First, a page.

by Cortland Henderson
Several studies of bird range shifts have found northward shifts in wintering distributions. However, these studies have been limited by studying the limits of bird migrations, rather than distributions of whole ranges or populations. Research on European butterfly species has found southern boundary retraction in addition to northern boundary expansion, which calls for further examination of whole bird ranges in European flyways. Using survey data from nine countries over a three-decade period, Lehikoinen et al. (2013) track the centers of gravity of three common waterbird species in Europe to determine spatial shifts of entire ranges. They found that a 3.8 °C increase in early winter temperatures in northeastern sites of the European flyway has been linked to north-eastwards shifts in the entire wintering range of all three waterbird species. In addition to overall shifts, they detected that northern boundaries of bird ranges experienced higher rates of expansion than the rates of retraction of southern boundaries. For the first time at the larger flyway level, wintering distribution changes have been linked to rising temperatures.
Lehikoinen et al. (2013) expanded on previous models of bird wintering range expansion by observing entire populations at the migration flyway level. No research encompassing entire flyways has been conducted prior this study because estimating population sizes and trends of widespread species over large geographical areas is difficult. Despite the challenge, it is important to study population shifts at the largest scale possible to reduce error from smaller distributional shifts that occur due to weather conditions. Climate and bird frequency data from 1980–2010 were compiled from nine countries over a climatic gradient about 3000 km long. Two-month temperature averages were obtained from the Finnish Meteorological Institute for the months directly before wintering seasons. To reduce gaps in bird frequency data, data were consolidated from the International Waterbird Census (IWC) and the Finnish winter bird count conducted every January. Only three waterbirds were studied in the North-West European flyway because all other species either wintered offshore or did not have enough survey data available. The three species observed were the goosander (Mergus merganser), the common goldeneye (Bucephala clangula) and the tufted duck (Aythya fuligula).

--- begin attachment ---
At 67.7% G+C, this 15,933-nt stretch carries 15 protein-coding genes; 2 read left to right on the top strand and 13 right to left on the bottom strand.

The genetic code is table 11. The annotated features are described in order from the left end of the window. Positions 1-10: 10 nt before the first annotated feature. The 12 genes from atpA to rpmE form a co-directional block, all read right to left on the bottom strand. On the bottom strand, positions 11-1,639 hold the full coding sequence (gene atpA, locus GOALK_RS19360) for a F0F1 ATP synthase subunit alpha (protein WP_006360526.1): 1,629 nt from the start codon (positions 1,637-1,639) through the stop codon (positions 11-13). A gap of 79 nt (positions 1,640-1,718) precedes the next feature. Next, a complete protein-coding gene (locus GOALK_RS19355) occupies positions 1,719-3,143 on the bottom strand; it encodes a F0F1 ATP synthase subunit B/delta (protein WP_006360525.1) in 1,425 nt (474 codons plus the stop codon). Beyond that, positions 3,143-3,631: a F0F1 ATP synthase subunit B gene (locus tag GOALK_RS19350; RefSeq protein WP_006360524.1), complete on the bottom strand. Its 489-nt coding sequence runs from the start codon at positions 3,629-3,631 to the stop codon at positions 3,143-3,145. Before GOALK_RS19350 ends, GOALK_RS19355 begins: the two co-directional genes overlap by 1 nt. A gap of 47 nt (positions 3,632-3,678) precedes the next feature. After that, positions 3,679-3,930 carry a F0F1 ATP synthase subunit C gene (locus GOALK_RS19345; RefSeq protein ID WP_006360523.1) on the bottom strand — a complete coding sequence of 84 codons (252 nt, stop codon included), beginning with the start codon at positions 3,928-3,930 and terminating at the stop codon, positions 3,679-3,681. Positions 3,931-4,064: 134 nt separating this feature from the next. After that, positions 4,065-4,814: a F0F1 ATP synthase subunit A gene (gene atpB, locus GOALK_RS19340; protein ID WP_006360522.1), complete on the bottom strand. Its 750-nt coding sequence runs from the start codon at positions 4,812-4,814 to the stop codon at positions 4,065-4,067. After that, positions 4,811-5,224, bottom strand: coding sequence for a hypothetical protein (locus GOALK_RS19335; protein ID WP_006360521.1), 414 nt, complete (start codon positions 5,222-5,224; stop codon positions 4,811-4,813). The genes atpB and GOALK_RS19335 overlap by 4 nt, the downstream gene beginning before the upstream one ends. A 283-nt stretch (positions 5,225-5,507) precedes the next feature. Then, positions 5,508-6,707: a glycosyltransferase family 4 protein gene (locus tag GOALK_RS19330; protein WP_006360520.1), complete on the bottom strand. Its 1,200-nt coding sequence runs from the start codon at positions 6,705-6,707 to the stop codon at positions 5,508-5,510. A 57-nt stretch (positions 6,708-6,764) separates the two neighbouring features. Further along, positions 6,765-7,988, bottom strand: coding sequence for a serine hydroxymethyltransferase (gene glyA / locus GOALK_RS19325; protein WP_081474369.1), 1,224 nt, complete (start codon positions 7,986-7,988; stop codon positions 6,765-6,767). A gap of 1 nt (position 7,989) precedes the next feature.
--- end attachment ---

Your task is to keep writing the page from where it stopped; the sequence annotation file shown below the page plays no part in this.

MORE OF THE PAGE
Over the 30-year study period, the average early winter temperature of the northeastern part of the flyway increased by 3.8 °C. During this period, wintering distributions of waterbirds increased at the northeastern edge of the flyway and simultaneously decreased in their southwestern edge distributions. Most changes did not become pronounced until the mid-1990s in which the northern boundaries experienced exponential increases in populations and the southern boundaries underwent smaller, but significant, decreases in abundance. Population sizes for all three waterbird species remained relatively stable during the time period, suggesting that populations have shifted, rather than increased, as a result of climate change.
Although climate change has been shown to affect species migrations, this study shows, for the first time at the flyway level, that wintering distributions of waterbirds have shifted rapidly northeastward as a result of changes in temperature. At the edges of the duck wintering ranges, the numbers were strongly positively linked to the wintering numbers the year before in the same region, suggesting that large parts of the waterbird populations likely tend to return to previous wintering locations on large spatial scales. It will become important in upcoming decades to reassess conservation locations frequently to protect water populations from hunters in northern sites.
Lehikoinen, A., Jaatinen, K., Vähätalo, A.V., Clausen, P., Crowe, O., Deceuninck, B., Hearn, R., Holt, C.A., Hornman, M., Keller, V., Nilsson, L., Langendoen, T., Tománková, I., Wahl, J., Fox, A.D. 2013. Rapid climate driven shifts in wintering distributions of three common waterbird species. Global Change Biology DOI 10.1111/gcb.12200. http://www.researchgate.net/publication/236061430_Rapid_climate_driven_shifts_in_wintering_distributions_of_three_common_waterbird_species/file/9c96051b72eff8c183.pdf